Characterization in Hardy’s Jude the Obscure: The Function of Arabella



D. H. Lawrence insists in ‘The Novel and the Feelings’ that the conscious understanding of the dark and deep, unconscious passions is the only salvation for the human race and that great novels can bring us to this understanding. I agree with Lawrence’s view, and I also agree with his assertion in that essay that characterization is the most important aspect in a novel.1 On the initial and most obvious level, characterization tells us what kind of novel we are reading.


Revealing Character Creative Imagination Conscious Knowledge Sexual Ideology Sexual Instinct 
These keywords were added by machine and not by the authors. This process is experimental and the keywords may be updated as the learning algorithm improves.


Unable to display preview. Download preview PDF.

Unable to display preview. Download preview PDF.


  1. 1.
    D. H. Lawrence, Phoenix: The Posthumous Papers of D. H. Lawrence, ed. Edward D. McDonald (London: William Heinemann, 1936) pp. 759–60.Google Scholar
  2. 4.
    Florence Emily Hardy, The Life of Thomas Hardy: 1840–1928 (London: Macmillan, 1962) pp. 176–7.Google Scholar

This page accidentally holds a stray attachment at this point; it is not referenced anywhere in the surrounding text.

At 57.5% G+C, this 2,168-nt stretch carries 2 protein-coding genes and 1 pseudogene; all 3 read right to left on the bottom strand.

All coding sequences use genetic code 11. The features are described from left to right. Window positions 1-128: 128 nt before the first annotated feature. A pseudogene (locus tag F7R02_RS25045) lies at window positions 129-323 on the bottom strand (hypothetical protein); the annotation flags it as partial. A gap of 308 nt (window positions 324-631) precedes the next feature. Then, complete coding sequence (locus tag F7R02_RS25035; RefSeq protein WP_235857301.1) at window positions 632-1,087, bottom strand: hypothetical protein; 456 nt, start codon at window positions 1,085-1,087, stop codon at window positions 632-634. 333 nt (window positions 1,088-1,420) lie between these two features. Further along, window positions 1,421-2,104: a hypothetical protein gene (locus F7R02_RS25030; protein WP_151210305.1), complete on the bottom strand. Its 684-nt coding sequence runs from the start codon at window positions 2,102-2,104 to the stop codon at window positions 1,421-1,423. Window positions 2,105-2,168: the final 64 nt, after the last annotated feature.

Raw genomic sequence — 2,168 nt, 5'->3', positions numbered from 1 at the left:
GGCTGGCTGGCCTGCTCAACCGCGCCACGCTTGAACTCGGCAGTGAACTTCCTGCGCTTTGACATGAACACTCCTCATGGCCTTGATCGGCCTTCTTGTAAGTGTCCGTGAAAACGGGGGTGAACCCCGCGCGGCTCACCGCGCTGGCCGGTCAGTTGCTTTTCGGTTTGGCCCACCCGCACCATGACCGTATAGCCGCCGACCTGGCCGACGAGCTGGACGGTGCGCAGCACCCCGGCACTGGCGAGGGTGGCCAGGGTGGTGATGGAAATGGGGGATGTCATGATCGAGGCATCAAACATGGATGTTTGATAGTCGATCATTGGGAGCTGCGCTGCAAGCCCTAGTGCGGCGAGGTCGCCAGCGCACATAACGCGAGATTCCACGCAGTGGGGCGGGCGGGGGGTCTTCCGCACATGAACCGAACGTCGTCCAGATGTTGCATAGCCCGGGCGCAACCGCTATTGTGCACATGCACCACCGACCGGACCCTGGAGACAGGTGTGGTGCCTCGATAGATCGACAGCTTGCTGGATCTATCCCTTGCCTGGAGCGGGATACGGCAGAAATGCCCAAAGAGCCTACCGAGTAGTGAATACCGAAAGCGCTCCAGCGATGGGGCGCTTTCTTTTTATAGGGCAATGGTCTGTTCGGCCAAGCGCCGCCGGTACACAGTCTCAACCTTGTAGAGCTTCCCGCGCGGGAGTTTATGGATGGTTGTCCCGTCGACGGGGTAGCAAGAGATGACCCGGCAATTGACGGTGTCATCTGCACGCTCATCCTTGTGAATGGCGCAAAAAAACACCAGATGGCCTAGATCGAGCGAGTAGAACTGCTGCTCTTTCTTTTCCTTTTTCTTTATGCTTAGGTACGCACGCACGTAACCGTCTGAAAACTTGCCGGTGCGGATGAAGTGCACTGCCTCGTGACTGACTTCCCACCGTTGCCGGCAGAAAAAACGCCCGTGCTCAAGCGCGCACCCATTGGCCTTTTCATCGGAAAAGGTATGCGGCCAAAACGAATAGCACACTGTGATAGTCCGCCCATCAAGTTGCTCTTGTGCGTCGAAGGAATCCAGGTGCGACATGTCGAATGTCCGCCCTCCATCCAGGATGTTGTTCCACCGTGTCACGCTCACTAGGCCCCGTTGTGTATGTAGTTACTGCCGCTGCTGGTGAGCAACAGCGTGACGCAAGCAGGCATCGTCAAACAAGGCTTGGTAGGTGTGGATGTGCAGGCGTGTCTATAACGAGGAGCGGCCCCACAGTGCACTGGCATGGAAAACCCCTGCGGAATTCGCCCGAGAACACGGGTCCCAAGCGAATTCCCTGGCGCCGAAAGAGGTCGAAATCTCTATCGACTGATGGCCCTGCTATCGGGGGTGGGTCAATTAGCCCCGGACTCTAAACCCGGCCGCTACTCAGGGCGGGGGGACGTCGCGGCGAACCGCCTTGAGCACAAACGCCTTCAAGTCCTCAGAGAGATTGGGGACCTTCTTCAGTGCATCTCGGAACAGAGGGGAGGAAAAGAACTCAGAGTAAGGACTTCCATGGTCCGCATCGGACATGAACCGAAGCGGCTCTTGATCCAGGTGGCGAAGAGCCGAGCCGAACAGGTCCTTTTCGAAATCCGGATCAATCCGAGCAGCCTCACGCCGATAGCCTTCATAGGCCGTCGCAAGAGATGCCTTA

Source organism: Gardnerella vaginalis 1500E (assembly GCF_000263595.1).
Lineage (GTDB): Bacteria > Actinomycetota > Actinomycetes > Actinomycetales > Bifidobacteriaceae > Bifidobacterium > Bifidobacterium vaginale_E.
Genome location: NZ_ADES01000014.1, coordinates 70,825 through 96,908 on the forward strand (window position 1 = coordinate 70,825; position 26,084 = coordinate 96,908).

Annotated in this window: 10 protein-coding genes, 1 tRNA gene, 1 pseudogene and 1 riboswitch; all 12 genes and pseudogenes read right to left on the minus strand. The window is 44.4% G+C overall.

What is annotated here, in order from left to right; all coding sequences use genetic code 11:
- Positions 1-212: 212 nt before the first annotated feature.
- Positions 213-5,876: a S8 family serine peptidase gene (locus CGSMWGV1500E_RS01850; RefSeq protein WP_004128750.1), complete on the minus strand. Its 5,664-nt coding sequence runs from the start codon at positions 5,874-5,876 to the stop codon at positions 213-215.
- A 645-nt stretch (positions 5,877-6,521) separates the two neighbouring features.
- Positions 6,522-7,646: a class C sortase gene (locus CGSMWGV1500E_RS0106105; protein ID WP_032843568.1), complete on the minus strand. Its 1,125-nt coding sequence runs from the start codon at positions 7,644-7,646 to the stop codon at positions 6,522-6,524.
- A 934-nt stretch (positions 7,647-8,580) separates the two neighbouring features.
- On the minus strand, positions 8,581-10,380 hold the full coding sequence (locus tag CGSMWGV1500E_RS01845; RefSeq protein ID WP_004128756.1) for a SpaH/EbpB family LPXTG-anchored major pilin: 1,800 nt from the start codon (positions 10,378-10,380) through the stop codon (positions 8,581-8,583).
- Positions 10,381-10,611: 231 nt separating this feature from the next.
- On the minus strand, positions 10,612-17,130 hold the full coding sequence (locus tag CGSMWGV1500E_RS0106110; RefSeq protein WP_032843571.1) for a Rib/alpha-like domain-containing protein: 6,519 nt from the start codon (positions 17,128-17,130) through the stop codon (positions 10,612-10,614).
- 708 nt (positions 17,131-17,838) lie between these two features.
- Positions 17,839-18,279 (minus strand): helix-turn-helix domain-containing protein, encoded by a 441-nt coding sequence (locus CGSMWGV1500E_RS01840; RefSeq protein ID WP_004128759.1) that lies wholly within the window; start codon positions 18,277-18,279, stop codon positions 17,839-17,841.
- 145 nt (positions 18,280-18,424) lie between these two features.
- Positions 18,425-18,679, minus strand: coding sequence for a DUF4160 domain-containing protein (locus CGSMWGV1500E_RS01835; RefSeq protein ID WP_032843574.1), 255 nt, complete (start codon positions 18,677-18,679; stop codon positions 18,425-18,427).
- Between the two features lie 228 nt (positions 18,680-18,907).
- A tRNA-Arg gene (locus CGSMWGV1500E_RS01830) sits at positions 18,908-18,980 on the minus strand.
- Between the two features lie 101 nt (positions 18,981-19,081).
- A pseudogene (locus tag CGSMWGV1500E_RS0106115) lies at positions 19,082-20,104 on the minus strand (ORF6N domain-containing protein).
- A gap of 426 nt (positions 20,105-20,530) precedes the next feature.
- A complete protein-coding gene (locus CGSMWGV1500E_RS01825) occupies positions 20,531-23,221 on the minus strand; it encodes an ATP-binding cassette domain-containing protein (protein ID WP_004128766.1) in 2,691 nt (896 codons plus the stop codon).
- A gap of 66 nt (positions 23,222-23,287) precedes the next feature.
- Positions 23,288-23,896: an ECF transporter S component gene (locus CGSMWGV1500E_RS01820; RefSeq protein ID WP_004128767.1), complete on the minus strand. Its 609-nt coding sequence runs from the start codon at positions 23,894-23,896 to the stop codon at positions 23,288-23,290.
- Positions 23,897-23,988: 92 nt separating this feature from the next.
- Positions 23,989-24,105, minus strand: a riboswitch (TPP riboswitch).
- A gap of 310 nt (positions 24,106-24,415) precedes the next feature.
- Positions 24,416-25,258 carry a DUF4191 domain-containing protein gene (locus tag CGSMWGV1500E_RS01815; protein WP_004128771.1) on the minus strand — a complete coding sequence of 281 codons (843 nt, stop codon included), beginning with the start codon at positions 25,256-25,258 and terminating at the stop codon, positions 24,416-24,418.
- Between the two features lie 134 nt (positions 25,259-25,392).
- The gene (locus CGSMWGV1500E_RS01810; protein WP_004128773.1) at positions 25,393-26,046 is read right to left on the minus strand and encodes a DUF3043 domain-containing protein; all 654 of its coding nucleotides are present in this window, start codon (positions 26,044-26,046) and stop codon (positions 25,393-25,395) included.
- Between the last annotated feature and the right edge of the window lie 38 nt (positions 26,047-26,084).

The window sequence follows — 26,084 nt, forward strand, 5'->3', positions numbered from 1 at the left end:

3. 5.
    Wayne Burns, ‘Flesh and Spirit in Jude the Obscure’, Recovering Literature, vol. 1, no. 3 (1972) 5–21Google Scholar
  4. and Rosemarie Morgan, Women and Sexuality in the Novels of Thomas Hardy (London: Routledge, 1988) both give extended treatment to Arabella and arrive at very different conclusions about her function in the novel.Google Scholar
  5. 6.
    Thomas Hardy, Jude the Obscure (London: Macmillan, 1974) Pt I, Ch. 5.Google Scholar
  6. 7.
    Mary Jacobus, ‘Sue the Obscure’, Essays in Criticism, xxv (1975) 304–28, simply asserts that it is a ‘fake pregnancy’ (p. 308).CrossRefGoogle Scholar
  7. Penny Boumelha, Thomas Hardy and Women: Sexual Ideology and Narrative Form (Brighton: Harvester, 1982) offers two possibilities: either Vilbert advises her to ‘pretend to be pregnant’ or he gives her some ‘female pills’, which she writes, without providing a source, was ‘a widely-understood euphemism for abortifacients’ (p. 152).Google Scholar
  8. 9.
    Wayne Burns, The Panzaic Principle (Vancouver, 1965)Google Scholar
  9. reprinted in Recovering Literature (Spring, 1976)Google Scholar
  10. reprinted in William K. Buckley, Sense Tender: Recovering the Novel for the Reader (New York: Peter Lang, 1989)Google Scholar
  11. 10.
    Alex Comfort, ‘The Rape of Andromeda’, in Darwin and the Naked Lady: Discursive Essays on Biology and Art (London: Routledge & Kegan Paul, 1961) pp. 74–99.Google Scholar

Copyright information

© John R. Doheny 1998

Authors and Affiliations

There are no affiliations available

Personalised recommendations